Thursday, December 6, 2012

The Peculiar

Ancient Faery lore brought into an alternate history/steampunk world? Was there any doubt that I would want to read a book with all that? Noooo. (Also the cover. Look at that cover. It's beautiful.) I'm happy to say The Peculiar by Stefan Bachmann did not disappoint.

Synopsis (from Goodreads):
Don't get yourself noticed and you won't get yourself hanged.
In the faery slums of Bath, Bartholomew Kettle and his sister Hettie live by these words. Bartholomew and Hettie are changelings--Peculiars--and neither faeries nor humans want anything to do with them.
One day a mysterious lady in a plum-colored dress comes gliding down Old Crow Alley. Bartholomew watches her through his window. Who is she? What does she want? And when Bartholomew witnesses the lady whisking away, in a whirling ring of feathers, the boy who lives across the alley--Bartholomew forgets the rules and gets himself noticed.
First he's noticed by the lady in plum herself, then by something darkly magical and mysterious, by Jack Box and the Raggedy Man, by the powerful Mr. Lickerish . . . and by Arthur Jelliby, a young man trying to slip through the world unnoticed, too, and who, against all odds, offers Bartholomew friendship and a way to belong.

Let me start by saying Bachmann can write. Oh can he ever. Exactly the right amount of description, vivid imagery, excellent plotting. The story is fast paced and, like all the best fantasies, doesn't  condescend to its readers. You get your information as you need it. Which means that in the beginning the reader is confused and feels a bit jerked around (at least I did), but it doesn't matter because this perfectly reflects the feelings and knowledge of the main characters. Bachmann has created a world in which the Faeries stumbled into our world through a door that shouldn't have opened (decimating all of Bath in the process) and are now trapped. The humans and faeries have to live side by side as best they can, and their best isn't so great. A costly war decided who would be in charge. The greatest victims of this are the peculiars, half-human and half-faerie, they are hated by both groups. Most peculiars don't live to see adulthood. The politics are complicated. The Sidhe have worked their way into high government positions and are yet not content with what this world that isn't their own has to offer.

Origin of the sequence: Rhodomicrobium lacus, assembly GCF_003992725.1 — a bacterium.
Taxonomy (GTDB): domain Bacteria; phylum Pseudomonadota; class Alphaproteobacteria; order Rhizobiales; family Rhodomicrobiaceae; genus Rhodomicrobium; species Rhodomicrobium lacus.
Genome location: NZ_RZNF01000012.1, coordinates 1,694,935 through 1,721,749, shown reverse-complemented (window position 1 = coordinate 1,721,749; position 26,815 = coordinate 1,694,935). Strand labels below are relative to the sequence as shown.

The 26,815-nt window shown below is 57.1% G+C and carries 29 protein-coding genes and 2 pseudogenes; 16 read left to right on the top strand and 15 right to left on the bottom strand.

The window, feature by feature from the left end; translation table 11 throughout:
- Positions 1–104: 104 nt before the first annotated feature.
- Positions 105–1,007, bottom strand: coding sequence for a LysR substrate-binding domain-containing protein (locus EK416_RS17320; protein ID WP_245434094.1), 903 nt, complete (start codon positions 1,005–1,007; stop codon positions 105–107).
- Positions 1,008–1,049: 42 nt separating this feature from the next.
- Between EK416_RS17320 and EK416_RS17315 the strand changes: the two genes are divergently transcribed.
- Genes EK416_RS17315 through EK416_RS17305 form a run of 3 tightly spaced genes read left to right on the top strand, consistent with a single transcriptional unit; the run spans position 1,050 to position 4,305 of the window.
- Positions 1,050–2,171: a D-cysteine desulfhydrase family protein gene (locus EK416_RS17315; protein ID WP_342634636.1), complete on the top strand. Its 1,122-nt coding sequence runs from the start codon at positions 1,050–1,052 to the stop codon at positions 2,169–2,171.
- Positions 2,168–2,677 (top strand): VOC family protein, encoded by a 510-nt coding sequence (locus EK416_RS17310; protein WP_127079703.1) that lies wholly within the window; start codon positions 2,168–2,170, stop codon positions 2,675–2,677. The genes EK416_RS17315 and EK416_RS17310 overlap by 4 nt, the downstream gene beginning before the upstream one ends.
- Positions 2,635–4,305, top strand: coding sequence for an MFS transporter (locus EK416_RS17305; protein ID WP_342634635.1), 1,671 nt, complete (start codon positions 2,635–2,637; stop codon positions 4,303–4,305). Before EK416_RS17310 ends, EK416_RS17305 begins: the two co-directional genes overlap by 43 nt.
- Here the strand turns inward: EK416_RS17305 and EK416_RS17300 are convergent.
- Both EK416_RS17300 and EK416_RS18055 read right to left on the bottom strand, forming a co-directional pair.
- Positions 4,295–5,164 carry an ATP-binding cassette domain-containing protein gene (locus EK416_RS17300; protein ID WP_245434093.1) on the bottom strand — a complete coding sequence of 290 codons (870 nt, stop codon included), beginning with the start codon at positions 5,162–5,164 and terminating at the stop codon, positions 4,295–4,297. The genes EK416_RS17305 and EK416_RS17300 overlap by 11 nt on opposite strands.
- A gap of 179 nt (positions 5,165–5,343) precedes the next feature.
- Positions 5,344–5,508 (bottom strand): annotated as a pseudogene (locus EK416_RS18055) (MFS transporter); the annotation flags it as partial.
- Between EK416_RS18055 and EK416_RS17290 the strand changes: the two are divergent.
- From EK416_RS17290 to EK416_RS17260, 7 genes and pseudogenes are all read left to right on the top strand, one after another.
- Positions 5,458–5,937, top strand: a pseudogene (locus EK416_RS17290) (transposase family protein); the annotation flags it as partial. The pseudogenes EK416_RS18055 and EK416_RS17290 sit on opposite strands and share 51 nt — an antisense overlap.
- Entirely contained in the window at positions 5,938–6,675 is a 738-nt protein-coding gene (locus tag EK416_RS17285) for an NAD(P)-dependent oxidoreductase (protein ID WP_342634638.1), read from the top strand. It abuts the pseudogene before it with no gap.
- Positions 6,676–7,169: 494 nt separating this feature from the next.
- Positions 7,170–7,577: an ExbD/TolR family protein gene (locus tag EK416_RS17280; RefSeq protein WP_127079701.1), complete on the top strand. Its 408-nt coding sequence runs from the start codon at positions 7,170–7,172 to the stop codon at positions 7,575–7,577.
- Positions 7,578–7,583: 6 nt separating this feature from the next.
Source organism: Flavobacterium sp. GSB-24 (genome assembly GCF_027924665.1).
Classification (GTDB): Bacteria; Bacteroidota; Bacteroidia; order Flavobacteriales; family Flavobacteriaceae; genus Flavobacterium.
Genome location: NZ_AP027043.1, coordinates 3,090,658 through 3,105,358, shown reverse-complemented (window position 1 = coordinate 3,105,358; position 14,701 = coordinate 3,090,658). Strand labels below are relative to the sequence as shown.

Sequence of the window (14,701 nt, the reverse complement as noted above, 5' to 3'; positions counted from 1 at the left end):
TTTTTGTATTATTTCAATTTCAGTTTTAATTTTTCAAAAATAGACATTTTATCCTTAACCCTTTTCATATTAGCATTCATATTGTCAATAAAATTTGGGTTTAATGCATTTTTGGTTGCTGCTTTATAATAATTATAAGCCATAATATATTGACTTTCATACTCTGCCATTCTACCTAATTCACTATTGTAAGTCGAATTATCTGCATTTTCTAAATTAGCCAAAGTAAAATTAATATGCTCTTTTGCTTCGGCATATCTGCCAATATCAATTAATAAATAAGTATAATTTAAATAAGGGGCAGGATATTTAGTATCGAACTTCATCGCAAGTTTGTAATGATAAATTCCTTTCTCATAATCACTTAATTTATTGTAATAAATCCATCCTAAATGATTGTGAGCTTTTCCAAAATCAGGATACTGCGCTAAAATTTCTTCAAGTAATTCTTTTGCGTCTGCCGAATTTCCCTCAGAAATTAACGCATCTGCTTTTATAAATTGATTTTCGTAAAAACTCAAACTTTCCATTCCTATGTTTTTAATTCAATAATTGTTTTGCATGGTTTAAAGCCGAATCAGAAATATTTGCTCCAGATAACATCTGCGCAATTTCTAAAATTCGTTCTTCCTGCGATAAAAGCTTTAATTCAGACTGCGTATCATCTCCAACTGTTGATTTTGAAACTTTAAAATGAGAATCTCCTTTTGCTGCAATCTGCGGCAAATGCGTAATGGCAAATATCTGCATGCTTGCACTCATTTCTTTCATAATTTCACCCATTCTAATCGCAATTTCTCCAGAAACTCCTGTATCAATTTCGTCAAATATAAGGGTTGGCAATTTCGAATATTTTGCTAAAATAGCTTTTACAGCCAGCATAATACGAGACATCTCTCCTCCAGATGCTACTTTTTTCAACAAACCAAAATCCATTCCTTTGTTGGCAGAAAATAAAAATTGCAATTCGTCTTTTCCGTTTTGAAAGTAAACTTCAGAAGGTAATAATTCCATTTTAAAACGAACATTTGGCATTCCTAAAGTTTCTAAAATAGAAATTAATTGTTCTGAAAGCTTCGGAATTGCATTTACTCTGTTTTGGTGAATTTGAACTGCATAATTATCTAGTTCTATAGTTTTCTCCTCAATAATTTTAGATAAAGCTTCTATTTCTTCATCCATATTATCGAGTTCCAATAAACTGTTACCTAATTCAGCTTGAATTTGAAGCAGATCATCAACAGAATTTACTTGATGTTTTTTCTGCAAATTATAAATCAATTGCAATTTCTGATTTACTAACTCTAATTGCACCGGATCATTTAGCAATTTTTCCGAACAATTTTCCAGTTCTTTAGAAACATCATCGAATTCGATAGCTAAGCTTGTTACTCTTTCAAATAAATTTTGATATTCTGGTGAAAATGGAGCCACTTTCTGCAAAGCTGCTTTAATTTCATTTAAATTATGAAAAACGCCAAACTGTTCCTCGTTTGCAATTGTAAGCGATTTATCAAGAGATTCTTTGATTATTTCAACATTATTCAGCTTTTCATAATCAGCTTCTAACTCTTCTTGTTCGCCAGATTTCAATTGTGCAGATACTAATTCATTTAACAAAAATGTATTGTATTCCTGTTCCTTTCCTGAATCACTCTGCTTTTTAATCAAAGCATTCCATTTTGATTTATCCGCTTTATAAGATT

They could not forget that they had once been lords and ladies in great halls of their own. They could not forgive. The English might have won the Smiling War, but there were other ways to fight. A word could cause a riot, ink could spell a man's death, and the Sidhe knew those weapons like the backs of their hands. Oh yes, the knew. 
 The world building is excellent and the story one that had me longing for more from start to finish. Even at the end I longed for more. (Book two should be coming out next year!)

The story is told in third person, but shifts perspectives between the peculiar Bartholomew and a young parliament member, Arthur Jelliby. The way the story shifts (and the places it shifts) makes you want to keep reading. Both Arthur and Bartholomew are flawed characters who act in heroic ways. Despite themselves at times. The one thing that held me back from unequivocally loving the book in a passionate and intense way was that, while I found both characters likable enough, I didn't really  connect with either of them emotionally. I felt a bit removed from their story until almost the very end. I'm hoping this will change with the second installment and I will love that one even more. 

I highly recommend this to anyone who enjoys inventive twists to old folklore or just really loves a beautifully told story. 

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